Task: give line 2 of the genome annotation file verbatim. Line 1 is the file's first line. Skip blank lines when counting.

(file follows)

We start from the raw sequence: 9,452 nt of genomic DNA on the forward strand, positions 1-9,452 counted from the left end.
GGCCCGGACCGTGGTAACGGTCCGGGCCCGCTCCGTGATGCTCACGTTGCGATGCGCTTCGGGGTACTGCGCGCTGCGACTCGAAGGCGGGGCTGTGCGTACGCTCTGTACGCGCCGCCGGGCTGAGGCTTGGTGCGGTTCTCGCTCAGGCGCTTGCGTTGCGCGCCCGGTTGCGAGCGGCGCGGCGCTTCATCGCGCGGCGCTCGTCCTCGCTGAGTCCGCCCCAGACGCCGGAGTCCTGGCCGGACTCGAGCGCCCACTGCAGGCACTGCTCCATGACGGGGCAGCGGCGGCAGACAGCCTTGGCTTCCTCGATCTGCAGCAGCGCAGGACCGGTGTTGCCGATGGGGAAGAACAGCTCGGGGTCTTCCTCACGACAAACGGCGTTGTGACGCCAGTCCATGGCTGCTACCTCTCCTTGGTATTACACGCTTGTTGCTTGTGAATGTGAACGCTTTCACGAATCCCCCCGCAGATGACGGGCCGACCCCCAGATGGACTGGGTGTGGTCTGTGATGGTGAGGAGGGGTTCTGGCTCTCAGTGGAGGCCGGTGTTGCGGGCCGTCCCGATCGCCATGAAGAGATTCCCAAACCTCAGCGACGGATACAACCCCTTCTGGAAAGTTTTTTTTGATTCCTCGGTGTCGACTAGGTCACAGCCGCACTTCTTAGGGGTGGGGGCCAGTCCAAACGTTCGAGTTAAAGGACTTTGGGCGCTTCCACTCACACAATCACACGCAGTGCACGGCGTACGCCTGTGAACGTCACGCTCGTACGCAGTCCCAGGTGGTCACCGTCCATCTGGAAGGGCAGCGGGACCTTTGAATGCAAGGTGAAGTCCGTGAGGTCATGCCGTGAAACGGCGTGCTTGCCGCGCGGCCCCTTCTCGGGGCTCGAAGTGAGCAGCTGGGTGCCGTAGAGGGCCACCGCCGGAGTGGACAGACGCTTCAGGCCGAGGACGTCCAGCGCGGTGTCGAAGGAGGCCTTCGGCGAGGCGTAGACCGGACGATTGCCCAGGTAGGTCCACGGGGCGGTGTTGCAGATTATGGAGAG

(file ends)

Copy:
GGCCCGGACCGTGGTAACGGTCCGGGCCCGCTCCGTGATGCTCACGTTGCGATGCGCTTCGGGGTACTGCGCGCTGCGACTCGAAGGCGGGGCTGTGCGTACGCTCTGTACGCGCCGCCGGGCTGAGGCTTGGTGCGGTTCTCGCTCAGGCGCTTGCGTTGCGCGCCCGGTTGCGAGCGGCGCGGCGCTTCATCGCGCGGCGCTCGTCCTCGCTGAGTCCGCCCCAGACGCCGGAGTCCTGGCCGGACTCGAGCGCCCACTGCAGGCACTGCTCCATGACGGGGCAGCGGCGGCAGACAGCCTTGGCTTCCTCGATCTGCAGCAGCGCAGGACCGGTGTTGCCGATGGGGAAGAACAGCTCGGGGTCTTCCTCACGACAAACGGCGTTGTGACGCCAGTCCATGGCTGCTACCTCTCCTTGGTATTACACGCTTGTTGCTTGTGAATGTGAACGCTTTCACGAATCCCCCCGCAGATGACGGGCCGACCCCCAGATGGACTGGGTGTGGTCTGTGATGGTGAGGAGGGGTTCTGGCTCTCAGTGGAGGCCGGTGTTGCGGGCCGTCCCGATCGCCATGAAGAGATTCCCAAACCTCAGCGACGGATACAACCCCTTCTGGAAAGTTTTTTTTGATTCCTCGGTGTCGACTAGGTCACAGCCGCACTTCTTAGGGGTGGGGGCCAGTCCAAACGTTCGAGTTAAAGGACTTTGGGCGCTTCCACTCACACAATCACACGCAGTGCACGGCGTACGCCTGTGAACGTCACGCTCGTACGCAGTCCCAGGTGGTCACCGTCCATCTGGAAGGGCAGCGGGACCTTTGAATGCAAGGTGAAGTCCGTGAGGTCATGCCGTGAAACGGCGTGCTTGCCGCGCGGCCCCTTCTCGGGGCTCGAAGTGAGCAGCTGGGTGCCGTAGAGGGCCACCGCCGGAGTGGACAGACGCTTCAGGCCGAGGACGTCCAGCGCGGTGTCGAAGGAGGCCTTCGGCGAGGCGTAGACCGGACGATTGCCCAGGTAGGTCCACGGGGCGGTGTTGCAGATTATGGAGAG